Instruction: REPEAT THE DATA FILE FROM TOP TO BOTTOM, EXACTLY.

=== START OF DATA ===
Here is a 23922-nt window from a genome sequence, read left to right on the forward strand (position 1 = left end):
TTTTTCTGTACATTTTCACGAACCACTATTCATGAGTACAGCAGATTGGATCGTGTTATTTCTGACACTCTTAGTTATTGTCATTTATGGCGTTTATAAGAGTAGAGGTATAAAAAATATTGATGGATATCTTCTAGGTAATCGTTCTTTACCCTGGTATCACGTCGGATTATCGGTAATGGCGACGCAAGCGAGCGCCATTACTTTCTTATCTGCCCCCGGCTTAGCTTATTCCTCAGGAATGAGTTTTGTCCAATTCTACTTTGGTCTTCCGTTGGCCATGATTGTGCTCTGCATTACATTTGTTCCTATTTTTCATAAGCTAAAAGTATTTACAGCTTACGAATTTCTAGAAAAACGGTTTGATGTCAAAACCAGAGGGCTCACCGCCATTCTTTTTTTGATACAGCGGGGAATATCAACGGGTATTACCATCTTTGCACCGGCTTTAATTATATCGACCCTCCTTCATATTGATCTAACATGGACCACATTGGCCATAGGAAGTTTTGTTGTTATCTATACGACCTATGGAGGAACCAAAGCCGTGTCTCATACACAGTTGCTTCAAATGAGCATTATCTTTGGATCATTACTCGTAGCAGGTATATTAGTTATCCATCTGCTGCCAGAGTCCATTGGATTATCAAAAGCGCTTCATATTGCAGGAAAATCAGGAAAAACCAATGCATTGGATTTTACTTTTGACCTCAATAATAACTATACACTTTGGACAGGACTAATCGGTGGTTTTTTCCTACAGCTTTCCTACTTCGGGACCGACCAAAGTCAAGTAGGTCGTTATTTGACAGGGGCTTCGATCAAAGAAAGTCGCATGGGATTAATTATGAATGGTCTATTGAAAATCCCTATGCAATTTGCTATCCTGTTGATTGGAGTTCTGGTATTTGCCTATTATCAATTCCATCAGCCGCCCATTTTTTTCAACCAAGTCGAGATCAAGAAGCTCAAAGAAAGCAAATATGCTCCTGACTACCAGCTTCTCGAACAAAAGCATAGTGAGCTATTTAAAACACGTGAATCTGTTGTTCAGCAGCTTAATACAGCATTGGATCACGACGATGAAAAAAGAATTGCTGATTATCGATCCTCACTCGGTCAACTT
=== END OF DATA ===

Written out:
Here is a 23922-nt window from a genome sequence, read left to right on the forward strand (position 1 = left end):
TTTTTCTGTACATTTTCACGAACCACTATTCATGAGTACAGCAGATTGGATCGTGTTATTTCTGACACTCTTAGTTATTGTCATTTATGGCGTTTATAAGAGTAGAGGTATAAAAAATATTGATGGATATCTTCTAGGTAATCGTTCTTTACCCTGGTATCACGTCGGATTATCGGTAATGGCGACGCAAGCGAGCGCCATTACTTTCTTATCTGCCCCCGGCTTAGCTTATTCCTCAGGAATGAGTTTTGTCCAATTCTACTTTGGTCTTCCGTTGGCCATGATTGTGCTCTGCATTACATTTGTTCCTATTTTTCATAAGCTAAAAGTATTTACAGCTTACGAATTTCTAGAAAAACGGTTTGATGTCAAAACCAGAGGGCTCACCGCCATTCTTTTTTTGATACAGCGGGGAATATCAACGGGTATTACCATCTTTGCACCGGCTTTAATTATATCGACCCTCCTTCATATTGATCTAACATGGACCACATTGGCCATAGGAAGTTTTGTTGTTATCTATACGACCTATGGAGGAACCAAAGCCGTGTCTCATACACAGTTGCTTCAAATGAGCATTATCTTTGGATCATTACTCGTAGCAGGTATATTAGTTATCCATCTGCTGCCAGAGTCCATTGGATTATCAAAAGCGCTTCATATTGCAGGAAAATCAGGAAAAACCAATGCATTGGATTTTACTTTTGACCTCAATAATAACTATACACTTTGGACAGGACTAATCGGTGGTTTTTTCCTACAGCTTTCCTACTTCGGGACCGACCAAAGTCAAGTAGGTCGTTATTTGACAGGGGCTTCGATCAAAGAAAGTCGCATGGGATTAATTATGAATGGTCTATTGAAAATCCCTATGCAATTTGCTATCCTGTTGATTGGAGTTCTGGTATTTGCCTATTATCAATTCCATCAGCCGCCCATTTTTTTCAACCAAGTCGAGATCAAGAAGCTCAAAGAAAGCAAATATGCTCCTGACTACCAGCTTCTCGAACAAAAGCATAGTGAGCTATTTAAAACACGTGAATCTGTTGTTCAGCAGCTTAATACAGCATTGGATCACGACGATGAAAAAAGAATTGCTGATTATCGATCCTCACTCGGTCAACTT